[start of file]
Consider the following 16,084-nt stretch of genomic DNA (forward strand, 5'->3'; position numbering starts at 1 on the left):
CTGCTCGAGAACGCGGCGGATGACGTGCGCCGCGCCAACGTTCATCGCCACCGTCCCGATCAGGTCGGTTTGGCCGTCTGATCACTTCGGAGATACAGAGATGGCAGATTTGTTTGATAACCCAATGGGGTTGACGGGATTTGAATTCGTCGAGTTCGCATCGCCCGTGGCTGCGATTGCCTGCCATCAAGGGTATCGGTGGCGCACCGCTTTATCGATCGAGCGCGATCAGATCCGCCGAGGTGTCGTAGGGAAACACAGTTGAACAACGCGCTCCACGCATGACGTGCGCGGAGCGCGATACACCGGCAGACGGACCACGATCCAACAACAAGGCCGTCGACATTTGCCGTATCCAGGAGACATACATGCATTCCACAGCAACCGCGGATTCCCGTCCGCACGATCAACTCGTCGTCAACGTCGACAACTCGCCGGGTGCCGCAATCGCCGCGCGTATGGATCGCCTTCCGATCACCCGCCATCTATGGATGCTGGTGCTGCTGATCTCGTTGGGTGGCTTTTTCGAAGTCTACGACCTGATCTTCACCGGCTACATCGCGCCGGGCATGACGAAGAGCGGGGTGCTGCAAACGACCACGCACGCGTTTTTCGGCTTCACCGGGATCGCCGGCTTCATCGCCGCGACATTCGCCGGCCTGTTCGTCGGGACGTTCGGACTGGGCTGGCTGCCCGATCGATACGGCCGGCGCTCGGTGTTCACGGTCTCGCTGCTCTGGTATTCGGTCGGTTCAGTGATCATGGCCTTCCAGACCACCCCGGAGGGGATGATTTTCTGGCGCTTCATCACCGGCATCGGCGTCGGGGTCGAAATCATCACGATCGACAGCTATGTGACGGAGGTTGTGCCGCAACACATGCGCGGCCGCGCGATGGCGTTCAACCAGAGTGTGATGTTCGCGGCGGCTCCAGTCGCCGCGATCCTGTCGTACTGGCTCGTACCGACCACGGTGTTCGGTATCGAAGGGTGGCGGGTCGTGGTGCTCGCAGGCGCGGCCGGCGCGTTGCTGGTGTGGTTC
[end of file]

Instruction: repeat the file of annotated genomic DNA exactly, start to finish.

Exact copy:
Consider the following 16,084-nt stretch of genomic DNA (forward strand, 5'->3'; position numbering starts at 1 on the left):
CTGCTCGAGAACGCGGCGGATGACGTGCGCCGCGCCAACGTTCATCGCCACCGTCCCGATCAGGTCGGTTTGGCCGTCTGATCACTTCGGAGATACAGAGATGGCAGATTTGTTTGATAACCCAATGGGGTTGACGGGATTTGAATTCGTCGAGTTCGCATCGCCCGTGGCTGCGATTGCCTGCCATCAAGGGTATCGGTGGCGCACCGCTTTATCGATCGAGCGCGATCAGATCCGCCGAGGTGTCGTAGGGAAACACAGTTGAACAACGCGCTCCACGCATGACGTGCGCGGAGCGCGATACACCGGCAGACGGACCACGATCCAACAACAAGGCCGTCGACATTTGCCGTATCCAGGAGACATACATGCATTCCACAGCAACCGCGGATTCCCGTCCGCACGATCAACTCGTCGTCAACGTCGACAACTCGCCGGGTGCCGCAATCGCCGCGCGTATGGATCGCCTTCCGATCACCCGCCATCTATGGATGCTGGTGCTGCTGATCTCGTTGGGTGGCTTTTTCGAAGTCTACGACCTGATCTTCACCGGCTACATCGCGCCGGGCATGACGAAGAGCGGGGTGCTGCAAACGACCACGCACGCGTTTTTCGGCTTCACCGGGATCGCCGGCTTCATCGCCGCGACATTCGCCGGCCTGTTCGTCGGGACGTTCGGACTGGGCTGGCTGCCCGATCGATACGGCCGGCGCTCGGTGTTCACGGTCTCGCTGCTCTGGTATTCGGTCGGTTCAGTGATCATGGCCTTCCAGACCACCCCGGAGGGGATGATTTTCTGGCGCTTCATCACCGGCATCGGCGTCGGGGTCGAAATCATCACGATCGACAGCTATGTGACGGAGGTTGTGCCGCAACACATGCGCGGCCGCGCGATGGCGTTCAACCAGAGTGTGATGTTCGCGGCGGCTCCAGTCGCCGCGATCCTGTCGTACTGGCTCGTACCGACCACGGTGTTCGGTATCGAAGGGTGGCGGGTCGTGGTGCTCGCAGGCGCGGCCGGCGCGTTGCTGGTGTGGTTC